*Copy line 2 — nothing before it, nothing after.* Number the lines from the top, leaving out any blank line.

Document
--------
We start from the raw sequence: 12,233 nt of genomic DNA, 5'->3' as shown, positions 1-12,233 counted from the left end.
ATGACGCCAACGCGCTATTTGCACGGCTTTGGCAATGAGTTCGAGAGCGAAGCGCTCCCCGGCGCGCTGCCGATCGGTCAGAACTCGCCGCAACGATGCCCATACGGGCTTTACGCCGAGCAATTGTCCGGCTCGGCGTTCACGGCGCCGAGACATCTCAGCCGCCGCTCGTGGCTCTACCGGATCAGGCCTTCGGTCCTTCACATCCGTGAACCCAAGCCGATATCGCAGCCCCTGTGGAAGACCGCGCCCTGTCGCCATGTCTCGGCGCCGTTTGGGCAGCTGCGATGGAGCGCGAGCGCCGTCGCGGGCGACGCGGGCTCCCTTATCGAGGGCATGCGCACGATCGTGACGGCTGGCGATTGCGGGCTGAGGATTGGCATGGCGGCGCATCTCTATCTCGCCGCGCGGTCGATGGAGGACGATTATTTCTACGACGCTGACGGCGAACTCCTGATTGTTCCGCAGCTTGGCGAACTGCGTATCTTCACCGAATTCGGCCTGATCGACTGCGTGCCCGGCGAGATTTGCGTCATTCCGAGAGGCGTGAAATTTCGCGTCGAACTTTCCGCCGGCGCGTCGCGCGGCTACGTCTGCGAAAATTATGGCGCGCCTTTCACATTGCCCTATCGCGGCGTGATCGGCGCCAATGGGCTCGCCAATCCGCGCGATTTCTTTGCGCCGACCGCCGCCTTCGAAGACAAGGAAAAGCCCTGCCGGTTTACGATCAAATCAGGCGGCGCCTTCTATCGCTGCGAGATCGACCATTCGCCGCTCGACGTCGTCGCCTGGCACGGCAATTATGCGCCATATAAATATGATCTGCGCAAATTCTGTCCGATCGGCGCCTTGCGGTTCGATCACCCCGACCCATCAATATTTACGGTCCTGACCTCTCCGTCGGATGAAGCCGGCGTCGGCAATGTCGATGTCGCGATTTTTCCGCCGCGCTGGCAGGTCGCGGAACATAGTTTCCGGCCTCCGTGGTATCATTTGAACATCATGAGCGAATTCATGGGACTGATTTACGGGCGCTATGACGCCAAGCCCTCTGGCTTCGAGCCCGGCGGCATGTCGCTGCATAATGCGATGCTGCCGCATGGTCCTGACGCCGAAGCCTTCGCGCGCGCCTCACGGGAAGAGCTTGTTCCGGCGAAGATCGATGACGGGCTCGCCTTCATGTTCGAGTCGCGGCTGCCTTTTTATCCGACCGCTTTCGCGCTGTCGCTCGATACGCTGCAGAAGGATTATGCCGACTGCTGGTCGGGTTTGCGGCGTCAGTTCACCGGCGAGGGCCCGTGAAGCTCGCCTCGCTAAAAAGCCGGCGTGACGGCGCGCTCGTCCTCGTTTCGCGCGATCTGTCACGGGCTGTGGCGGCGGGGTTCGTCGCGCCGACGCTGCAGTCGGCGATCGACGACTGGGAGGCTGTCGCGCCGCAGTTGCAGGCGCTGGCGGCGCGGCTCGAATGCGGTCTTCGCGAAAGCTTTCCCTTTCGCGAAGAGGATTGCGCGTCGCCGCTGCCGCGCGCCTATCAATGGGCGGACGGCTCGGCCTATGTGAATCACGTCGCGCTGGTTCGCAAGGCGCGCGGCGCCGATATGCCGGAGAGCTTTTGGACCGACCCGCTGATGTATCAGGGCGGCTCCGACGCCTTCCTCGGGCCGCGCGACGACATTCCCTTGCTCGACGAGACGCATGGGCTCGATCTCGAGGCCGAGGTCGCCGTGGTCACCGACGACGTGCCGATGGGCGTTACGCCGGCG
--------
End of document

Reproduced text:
ATGACGCCAACGCGCTATTTGCACGGCTTTGGCAATGAGTTCGAGAGCGAAGCGCTCCCCGGCGCGCTGCCGATCGGTCAGAACTCGCCGCAACGATGCCCATACGGGCTTTACGCCGAGCAATTGTCCGGCTCGGCGTTCACGGCGCCGAGACATCTCAGCCGCCGCTCGTGGCTCTACCGGATCAGGCCTTCGGTCCTTCACATCCGTGAACCCAAGCCGATATCGCAGCCCCTGTGGAAGACCGCGCCCTGTCGCCATGTCTCGGCGCCGTTTGGGCAGCTGCGATGGAGCGCGAGCGCCGTCGCGGGCGACGCGGGCTCCCTTATCGAGGGCATGCGCACGATCGTGACGGCTGGCGATTGCGGGCTGAGGATTGGCATGGCGGCGCATCTCTATCTCGCCGCGCGGTCGATGGAGGACGATTATTTCTACGACGCTGACGGCGAACTCCTGATTGTTCCGCAGCTTGGCGAACTGCGTATCTTCACCGAATTCGGCCTGATCGACTGCGTGCCCGGCGAGATTTGCGTCATTCCGAGAGGCGTGAAATTTCGCGTCGAACTTTCCGCCGGCGCGTCGCGCGGCTACGTCTGCGAAAATTATGGCGCGCCTTTCACATTGCCCTATCGCGGCGTGATCGGCGCCAATGGGCTCGCCAATCCGCGCGATTTCTTTGCGCCGACCGCCGCCTTCGAAGACAAGGAAAAGCCCTGCCGGTTTACGATCAAATCAGGCGGCGCCTTCTATCGCTGCGAGATCGACCATTCGCCGCTCGACGTCGTCGCCTGGCACGGCAATTATGCGCCATATAAATATGATCTGCGCAAATTCTGTCCGATCGGCGCCTTGCGGTTCGATCACCCCGACCCATCAATATTTACGGTCCTGACCTCTCCGTCGGATGAAGCCGGCGTCGGCAATGTCGATGTCGCGATTTTTCCGCCGCGCTGGCAGGTCGCGGAACATAGTTTCCGGCCTCCGTGGTATCATTTGAACATCATGAGCGAATTCATGGGACTGATTTACGGGCGCTATGACGCCAAGCCCTCTGGCTTCGAGCCCGGCGGCATGTCGCTGCATAATGCGATGCTGCCGCATGGTCCTGACGCCGAAGCCTTCGCGCGCGCCTCACGGGAAGAGCTTGTTCCGGCGAAGATCGATGACGGGCTCGCCTTCATGTTCGAGTCGCGGCTGCCTTTTTATCCGACCGCTTTCGCGCTGTCGCTCGATACGCTGCAGAAGGATTATGCCGACTGCTGGTCGGGTTTGCGGCGTCAGTTCACCGGCGAGGGCCCGTGAAGCTCGCCTCGCTAAAAAGCCGGCGTGACGGCGCGCTCGTCCTCGTTTCGCGCGATCTGTCACGGGCTGTGGCGGCGGGGTTCGTCGCGCCGACGCTGCAGTCGGCGATCGACGACTGGGAGGCTGTCGCGCCGCAGTTGCAGGCGCTGGCGGCGCGGCTCGAATGCGGTCTTCGCGAAAGCTTTCCCTTTCGCGAAGAGGATTGCGCGTCGCCGCTGCCGCGCGCCTATCAATGGGCGGACGGCTCGGCCTATGTGAATCACGTCGCGCTGGTTCGCAAGGCGCGCGGCGCCGATATGCCGGAGAGCTTTTGGACCGACCCGCTGATGTATCAGGGCGGCTCCGACGCCTTCCTCGGGCCGCGCGACGACATTCCCTTGCTCGACGAGACGCATGGGCTCGATCTCGAGGCCGAGGTCGCCGTGGTCACCGACGACGTGCCGATGGGCGTTACGCCGGCG